The FDA considers labels such as "no MSG" or "no added MSG" misleading if the food has ingredients which are sources of free glutamate, such as hydrolyzed protein. In 1993, it proposed adding "contains glutamate" to the common names of certain hydrolyzed proteins with substantial amounts of glutamate.
Australia and New Zealand
Standard 1.2.4 of the Australia and New Zealand Food Standards Code requires MSG to be labeled in packaged foods. The label must have the food-additive class name (e.g. "flavour enhancer"), followed by the name of the additive ("MSG") or its International Numbering System (INS) number, 621.
Chemical names and identifiers
- Monosodium glutamate or sodium glutamate
- Sodium 2-aminopentanedioate
- Glutamic acid, monosodium salt, monohydrate
- L-Glutamic acid, monosodium salt, monohydrate
- L-Monosodium glutamate monohydrate
- Monosodium L-glutamate monohydrate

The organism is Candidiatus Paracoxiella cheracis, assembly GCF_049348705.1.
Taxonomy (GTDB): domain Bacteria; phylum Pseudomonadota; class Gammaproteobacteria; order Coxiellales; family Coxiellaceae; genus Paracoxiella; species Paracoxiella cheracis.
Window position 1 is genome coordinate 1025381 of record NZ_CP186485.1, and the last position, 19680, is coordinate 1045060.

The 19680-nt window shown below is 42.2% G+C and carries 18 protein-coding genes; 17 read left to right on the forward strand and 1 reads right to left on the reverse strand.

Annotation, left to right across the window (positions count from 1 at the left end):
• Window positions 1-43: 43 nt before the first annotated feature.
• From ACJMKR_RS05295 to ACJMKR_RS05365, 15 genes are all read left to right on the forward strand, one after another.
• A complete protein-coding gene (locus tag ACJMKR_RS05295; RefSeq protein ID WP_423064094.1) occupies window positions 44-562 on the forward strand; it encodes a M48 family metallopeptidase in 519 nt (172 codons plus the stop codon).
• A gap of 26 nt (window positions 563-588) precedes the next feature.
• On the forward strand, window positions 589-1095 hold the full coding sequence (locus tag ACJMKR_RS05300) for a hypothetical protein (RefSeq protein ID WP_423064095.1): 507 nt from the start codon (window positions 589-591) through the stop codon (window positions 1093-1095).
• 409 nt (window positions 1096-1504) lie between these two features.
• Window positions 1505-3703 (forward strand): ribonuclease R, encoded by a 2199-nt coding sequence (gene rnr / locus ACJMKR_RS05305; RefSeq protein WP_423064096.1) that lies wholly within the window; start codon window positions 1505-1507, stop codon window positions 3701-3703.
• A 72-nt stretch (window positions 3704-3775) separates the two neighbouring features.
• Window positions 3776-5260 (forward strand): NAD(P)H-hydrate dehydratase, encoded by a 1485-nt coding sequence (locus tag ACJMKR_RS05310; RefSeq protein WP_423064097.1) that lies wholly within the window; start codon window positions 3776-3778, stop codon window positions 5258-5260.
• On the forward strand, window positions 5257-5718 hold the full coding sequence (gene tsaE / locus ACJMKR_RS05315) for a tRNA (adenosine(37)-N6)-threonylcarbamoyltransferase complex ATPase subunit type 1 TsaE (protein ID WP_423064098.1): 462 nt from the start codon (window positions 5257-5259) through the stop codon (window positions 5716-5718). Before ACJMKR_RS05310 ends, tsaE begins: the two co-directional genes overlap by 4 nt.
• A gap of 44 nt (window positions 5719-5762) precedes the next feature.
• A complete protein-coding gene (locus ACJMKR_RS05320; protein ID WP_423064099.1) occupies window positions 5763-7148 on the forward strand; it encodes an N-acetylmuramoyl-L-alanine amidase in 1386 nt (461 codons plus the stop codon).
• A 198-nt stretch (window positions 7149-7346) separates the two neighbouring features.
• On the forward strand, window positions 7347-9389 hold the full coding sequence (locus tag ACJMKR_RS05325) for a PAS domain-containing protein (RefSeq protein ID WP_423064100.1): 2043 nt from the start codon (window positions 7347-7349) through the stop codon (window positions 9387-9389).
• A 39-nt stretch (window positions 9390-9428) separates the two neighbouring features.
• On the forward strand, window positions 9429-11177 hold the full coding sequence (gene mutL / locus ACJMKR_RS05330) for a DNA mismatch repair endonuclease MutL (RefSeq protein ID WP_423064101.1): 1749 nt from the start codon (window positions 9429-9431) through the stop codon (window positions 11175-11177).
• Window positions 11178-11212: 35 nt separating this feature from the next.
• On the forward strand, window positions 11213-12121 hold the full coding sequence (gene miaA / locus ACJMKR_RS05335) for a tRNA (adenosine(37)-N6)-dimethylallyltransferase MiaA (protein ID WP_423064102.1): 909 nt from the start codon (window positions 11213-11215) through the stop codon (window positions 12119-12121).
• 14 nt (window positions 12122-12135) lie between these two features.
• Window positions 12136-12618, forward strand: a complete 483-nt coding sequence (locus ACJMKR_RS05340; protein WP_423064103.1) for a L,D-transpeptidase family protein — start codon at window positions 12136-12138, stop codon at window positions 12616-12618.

- MSG monohydrate
- Sodium glutamate monohydrate
- Flavour enhancer E621
It has been suggested that a fear of MSG may reflect anti-Asian racism, with MSG being seen as an alien arrival in Western cooking, likely to be dangerous. Food critic Jeffrey Steingarten argued that fear of MSG should be seen as a Western-centric mindset, lacking awareness of its common use in Far Eastern cooking without apparent problems: "If MSG is a problem, why doesn't everyone in China have a headache?"
A hypothetical MSG symptom complex, named "Chinese restaurant syndrome", attracted attention in the period after 1968, when Robert Ho Man Kwok reported symptoms he felt after an American-Chinese meal. Kwok suggested possible reasons for his symptoms, including cooking with wine, sodium, and MSG; even though there is a pervasive belief that MSG causes a variety of symptoms, there is no data to substantiate this claim.
The perpetuation of the negative image of MSG through the so-called Chinese restaurant syndrome has been attributed to xenophobic or racist biases, with people specifically targeting Asian cuisine whereas the widespread usage of MSG in western consumer goods (e.g. in processed food) doesn't generate the same stigma.
- Acceptable daily intake
- Adenosine monophosphate
- Disodium glutamate
- Disodium inosinate
- Glutamate flavoring
- Glutamic acid
- Guanosine monophosphate
- Hypoxanthine-guanine phosphoribosyltransferase
- Inosinic acid